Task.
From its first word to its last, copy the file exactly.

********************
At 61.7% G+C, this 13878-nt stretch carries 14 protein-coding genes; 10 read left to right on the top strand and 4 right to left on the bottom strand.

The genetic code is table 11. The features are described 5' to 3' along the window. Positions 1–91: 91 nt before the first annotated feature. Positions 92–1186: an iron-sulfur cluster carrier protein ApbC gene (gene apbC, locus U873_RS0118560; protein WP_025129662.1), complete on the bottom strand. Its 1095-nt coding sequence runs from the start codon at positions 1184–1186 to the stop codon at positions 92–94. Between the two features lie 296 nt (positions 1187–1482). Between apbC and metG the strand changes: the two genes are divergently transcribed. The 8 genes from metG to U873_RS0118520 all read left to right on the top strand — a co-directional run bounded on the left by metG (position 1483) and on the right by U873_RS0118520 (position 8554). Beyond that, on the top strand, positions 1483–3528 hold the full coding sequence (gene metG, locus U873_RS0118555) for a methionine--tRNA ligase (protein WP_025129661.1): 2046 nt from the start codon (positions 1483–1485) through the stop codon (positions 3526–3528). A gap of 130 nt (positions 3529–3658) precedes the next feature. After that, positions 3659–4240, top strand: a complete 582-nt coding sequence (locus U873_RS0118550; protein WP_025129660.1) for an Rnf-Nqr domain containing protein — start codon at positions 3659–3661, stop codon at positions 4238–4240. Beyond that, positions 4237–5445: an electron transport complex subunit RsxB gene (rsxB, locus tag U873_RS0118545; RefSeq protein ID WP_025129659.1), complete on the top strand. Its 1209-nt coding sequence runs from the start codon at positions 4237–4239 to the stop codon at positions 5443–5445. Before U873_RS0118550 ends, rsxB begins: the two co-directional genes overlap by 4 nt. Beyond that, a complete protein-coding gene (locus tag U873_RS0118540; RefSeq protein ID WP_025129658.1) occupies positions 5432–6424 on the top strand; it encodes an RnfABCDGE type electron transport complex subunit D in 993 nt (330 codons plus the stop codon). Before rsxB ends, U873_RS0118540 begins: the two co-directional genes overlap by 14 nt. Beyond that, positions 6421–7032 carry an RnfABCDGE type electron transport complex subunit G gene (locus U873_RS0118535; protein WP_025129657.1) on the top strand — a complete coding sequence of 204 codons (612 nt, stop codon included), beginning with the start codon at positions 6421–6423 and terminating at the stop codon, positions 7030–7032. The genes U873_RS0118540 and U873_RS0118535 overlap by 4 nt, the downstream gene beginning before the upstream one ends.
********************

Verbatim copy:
At 61.7% G+C, this 13878-nt stretch carries 14 protein-coding genes; 10 read left to right on the top strand and 4 right to left on the bottom strand.

The genetic code is table 11. The features are described 5' to 3' along the window. Positions 1–91: 91 nt before the first annotated feature. Positions 92–1186: an iron-sulfur cluster carrier protein ApbC gene (gene apbC, locus U873_RS0118560; protein WP_025129662.1), complete on the bottom strand. Its 1095-nt coding sequence runs from the start codon at positions 1184–1186 to the stop codon at positions 92–94. Between the two features lie 296 nt (positions 1187–1482). Between apbC and metG the strand changes: the two genes are divergently transcribed. The 8 genes from metG to U873_RS0118520 all read left to right on the top strand — a co-directional run bounded on the left by metG (position 1483) and on the right by U873_RS0118520 (position 8554). Beyond that, on the top strand, positions 1483–3528 hold the full coding sequence (gene metG, locus U873_RS0118555) for a methionine--tRNA ligase (protein WP_025129661.1): 2046 nt from the start codon (positions 1483–1485) through the stop codon (positions 3526–3528). A gap of 130 nt (positions 3529–3658) precedes the next feature. After that, positions 3659–4240, top strand: a complete 582-nt coding sequence (locus U873_RS0118550; protein WP_025129660.1) for an Rnf-Nqr domain containing protein — start codon at positions 3659–3661, stop codon at positions 4238–4240. Beyond that, positions 4237–5445: an electron transport complex subunit RsxB gene (rsxB, locus tag U873_RS0118545; RefSeq protein ID WP_025129659.1), complete on the top strand. Its 1209-nt coding sequence runs from the start codon at positions 4237–4239 to the stop codon at positions 5443–5445. Before U873_RS0118550 ends, rsxB begins: the two co-directional genes overlap by 4 nt. Beyond that, a complete protein-coding gene (locus tag U873_RS0118540; RefSeq protein ID WP_025129658.1) occupies positions 5432–6424 on the top strand; it encodes an RnfABCDGE type electron transport complex subunit D in 993 nt (330 codons plus the stop codon). Before rsxB ends, U873_RS0118540 begins: the two co-directional genes overlap by 14 nt. Beyond that, positions 6421–7032 carry an RnfABCDGE type electron transport complex subunit G gene (locus U873_RS0118535; protein WP_025129657.1) on the top strand — a complete coding sequence of 204 codons (612 nt, stop codon included), beginning with the start codon at positions 6421–6423 and terminating at the stop codon, positions 7030–7032. The genes U873_RS0118540 and U873_RS0118535 overlap by 4 nt, the downstream gene beginning before the upstream one ends.